32m citizens to lose health insurance if Trump repeals Obamacare

Activists protest against the Republican health care repeal-and-replace legislation at US Sen. Ted Cruz's office in the Russell Senate Office Building on Capitol Hill on July 19, 2017 in Washington, DC.
Activists protest against the Republican health care repeal-and-replace legislation at US Sen. Ted Cruz's office in the Russell Senate Office Building on Capitol Hill on July 19, 2017 in Washington, DC.PHOTO: AFP

WASHINGTON (REUTERS) - Thirty-two million Americans would lose their health insurance by 2026 if Obamacare is repealed without a replacement, the US Congressional Budget Office reported as President Donald Trump pushed fellow Senate Republicans to reach an agreement on overhauling the country's healthcare law.

Senate Majority Leader Mitch McConnell planned to hold a vote for a straight repeal of the Affordable Care Act next week after a Bill to repeal and replace collapsed on Monday with the Republican party sharply divided.

According to the CBO, a non-partisan office that analyses pending legislation, 17 million Americans would lose health insurance alone in 2018 with a repeal while premiums on individual insurance plans would rise 25 per cent next year and double by 2026.

Mr Trump told 49 Republican senators at a White House lunch on Wednesday that he wanted more than a straight repeal.

After taking a hands-off approach to the healthcare debate last week and suggesting on Tuesday that he was fine with letting Obamacare fail, Mr Trump on Wednesday demanded that senators stay in Washington through their planned August recess until they can find common ground on healthcare.

"We're close. We're very close," Mr Trump said at the start of the meeting.

He demanded that lawmakers keep their campaign promises to repeal and replace Obamacare and find a new approach to healthcare.

"We can repeal, but we should repeal and replace, and we shouldn't leave town until this is complete," he said.

After the lunch, Mr McConnell said he will go ahead with a vote early next week to begin debate on a repeal of the ACA, former President Barack Obama's signature legislation, despite indications it will fail after the defections on Tuesday of at least three Republican senators.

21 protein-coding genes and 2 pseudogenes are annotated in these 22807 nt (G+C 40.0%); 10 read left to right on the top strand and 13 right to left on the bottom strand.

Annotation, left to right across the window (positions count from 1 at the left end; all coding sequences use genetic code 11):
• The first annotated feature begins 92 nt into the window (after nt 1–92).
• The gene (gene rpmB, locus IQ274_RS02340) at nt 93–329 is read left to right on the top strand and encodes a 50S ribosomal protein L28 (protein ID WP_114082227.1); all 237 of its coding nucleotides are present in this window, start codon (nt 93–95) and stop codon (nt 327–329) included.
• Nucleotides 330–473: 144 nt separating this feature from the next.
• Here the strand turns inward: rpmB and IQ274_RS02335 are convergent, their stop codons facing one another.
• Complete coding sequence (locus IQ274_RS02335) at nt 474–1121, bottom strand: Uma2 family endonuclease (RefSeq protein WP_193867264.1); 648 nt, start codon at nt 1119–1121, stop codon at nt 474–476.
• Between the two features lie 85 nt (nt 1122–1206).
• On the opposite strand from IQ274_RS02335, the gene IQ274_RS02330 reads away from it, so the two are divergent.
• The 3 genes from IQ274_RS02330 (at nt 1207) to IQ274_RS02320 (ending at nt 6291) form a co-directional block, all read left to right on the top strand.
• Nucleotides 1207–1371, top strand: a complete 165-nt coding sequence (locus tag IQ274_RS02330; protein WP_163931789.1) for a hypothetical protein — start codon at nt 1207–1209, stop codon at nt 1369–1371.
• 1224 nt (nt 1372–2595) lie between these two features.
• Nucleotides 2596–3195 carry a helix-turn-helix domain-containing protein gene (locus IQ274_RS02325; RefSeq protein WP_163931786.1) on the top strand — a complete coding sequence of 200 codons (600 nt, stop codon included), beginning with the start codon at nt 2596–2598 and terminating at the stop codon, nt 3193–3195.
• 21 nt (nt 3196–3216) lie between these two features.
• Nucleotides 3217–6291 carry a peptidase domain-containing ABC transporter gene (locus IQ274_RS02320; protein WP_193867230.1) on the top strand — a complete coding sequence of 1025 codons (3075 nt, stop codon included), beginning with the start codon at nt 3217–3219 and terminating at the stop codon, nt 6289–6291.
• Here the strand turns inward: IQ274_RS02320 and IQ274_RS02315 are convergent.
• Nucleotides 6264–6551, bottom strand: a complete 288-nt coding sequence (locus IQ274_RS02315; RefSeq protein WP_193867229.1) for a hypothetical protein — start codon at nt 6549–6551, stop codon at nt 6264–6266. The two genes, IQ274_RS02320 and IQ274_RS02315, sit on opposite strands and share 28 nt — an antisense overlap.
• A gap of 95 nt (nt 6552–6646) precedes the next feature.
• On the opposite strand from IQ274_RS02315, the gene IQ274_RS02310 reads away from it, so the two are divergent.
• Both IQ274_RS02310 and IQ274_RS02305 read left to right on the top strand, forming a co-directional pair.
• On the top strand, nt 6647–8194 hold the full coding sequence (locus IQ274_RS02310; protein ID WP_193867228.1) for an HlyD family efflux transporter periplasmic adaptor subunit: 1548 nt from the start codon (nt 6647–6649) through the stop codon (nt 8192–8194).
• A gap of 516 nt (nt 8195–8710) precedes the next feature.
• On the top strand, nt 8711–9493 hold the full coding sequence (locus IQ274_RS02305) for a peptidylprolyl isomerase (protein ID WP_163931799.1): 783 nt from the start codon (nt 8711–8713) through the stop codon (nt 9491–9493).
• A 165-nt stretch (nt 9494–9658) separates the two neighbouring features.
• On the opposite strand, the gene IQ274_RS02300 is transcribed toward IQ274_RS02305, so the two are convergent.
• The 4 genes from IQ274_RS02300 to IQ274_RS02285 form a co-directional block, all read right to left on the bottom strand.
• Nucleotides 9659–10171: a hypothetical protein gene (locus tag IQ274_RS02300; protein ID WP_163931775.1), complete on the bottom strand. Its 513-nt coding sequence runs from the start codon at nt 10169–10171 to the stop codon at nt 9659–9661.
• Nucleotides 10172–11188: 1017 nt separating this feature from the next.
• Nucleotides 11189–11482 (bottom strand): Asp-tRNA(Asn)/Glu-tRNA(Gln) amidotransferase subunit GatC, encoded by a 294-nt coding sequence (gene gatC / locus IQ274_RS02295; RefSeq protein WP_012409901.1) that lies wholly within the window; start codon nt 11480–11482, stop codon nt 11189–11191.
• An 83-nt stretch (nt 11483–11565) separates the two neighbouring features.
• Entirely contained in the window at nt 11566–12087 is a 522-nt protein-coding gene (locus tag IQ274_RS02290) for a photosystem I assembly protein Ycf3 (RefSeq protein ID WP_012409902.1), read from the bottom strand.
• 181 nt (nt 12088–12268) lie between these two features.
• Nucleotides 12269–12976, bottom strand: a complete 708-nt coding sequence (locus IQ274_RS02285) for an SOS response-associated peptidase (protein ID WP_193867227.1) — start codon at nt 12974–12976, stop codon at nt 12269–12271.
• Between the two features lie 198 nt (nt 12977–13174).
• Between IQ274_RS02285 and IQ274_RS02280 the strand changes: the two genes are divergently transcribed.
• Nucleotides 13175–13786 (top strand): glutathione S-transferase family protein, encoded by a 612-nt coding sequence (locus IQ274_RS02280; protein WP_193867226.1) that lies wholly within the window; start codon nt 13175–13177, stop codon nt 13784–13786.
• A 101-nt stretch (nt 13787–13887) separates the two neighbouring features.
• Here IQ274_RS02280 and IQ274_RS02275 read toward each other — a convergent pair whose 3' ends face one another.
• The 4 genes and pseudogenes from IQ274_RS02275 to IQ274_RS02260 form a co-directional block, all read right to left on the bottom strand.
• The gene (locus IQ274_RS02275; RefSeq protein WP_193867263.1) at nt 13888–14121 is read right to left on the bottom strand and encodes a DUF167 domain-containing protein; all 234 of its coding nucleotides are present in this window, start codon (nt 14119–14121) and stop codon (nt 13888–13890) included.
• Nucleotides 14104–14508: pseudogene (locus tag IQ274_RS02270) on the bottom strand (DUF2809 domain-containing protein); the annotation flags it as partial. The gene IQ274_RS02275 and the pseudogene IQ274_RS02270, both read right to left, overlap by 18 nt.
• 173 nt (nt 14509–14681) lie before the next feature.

Moderate Republican Senators Susan Collins, Ms Lisa Murkowski and Ms Shelley Moore Capito said they oppose Mr McConnell's plan for a repeal that would take effect in two years, giving Congress time to develop a replacement. All three attended the lunch.

"I did not come to Washington to hurt people," Ms Capito said in a statement. "I cannot vote to repeal 'Obamacare' without a replacement plan that addresses my concerns and the needs of West Virginians."

Senator Rob Portman, an Ohio Republican , hinted strongly that he too would oppose it.

With Democrats united in opposition to repeal, Mr McConnell can only lose two votes from Republicans' 52-48 majority in the 100-seat Senate to pass healthcare legislation.

Speaking to reporters in the Roosevelt Room on Tuesday afternoon, Mr Trump said he was "disappointed" in the demise of the Senate Bill.

Now his plan is "to let Obamacare fail; it will be a lot easier", he said. "And I think we're probably in that position where we'll let Obamacare fail."

"We're not going to own it. I'm not going to own it," the President said. "I can tell you the Republicans are not going to own it. We'll let Obamacare fail, and then the Democrats are going to come to us."

REUTERS, NYTIMES, WASHINGTON POST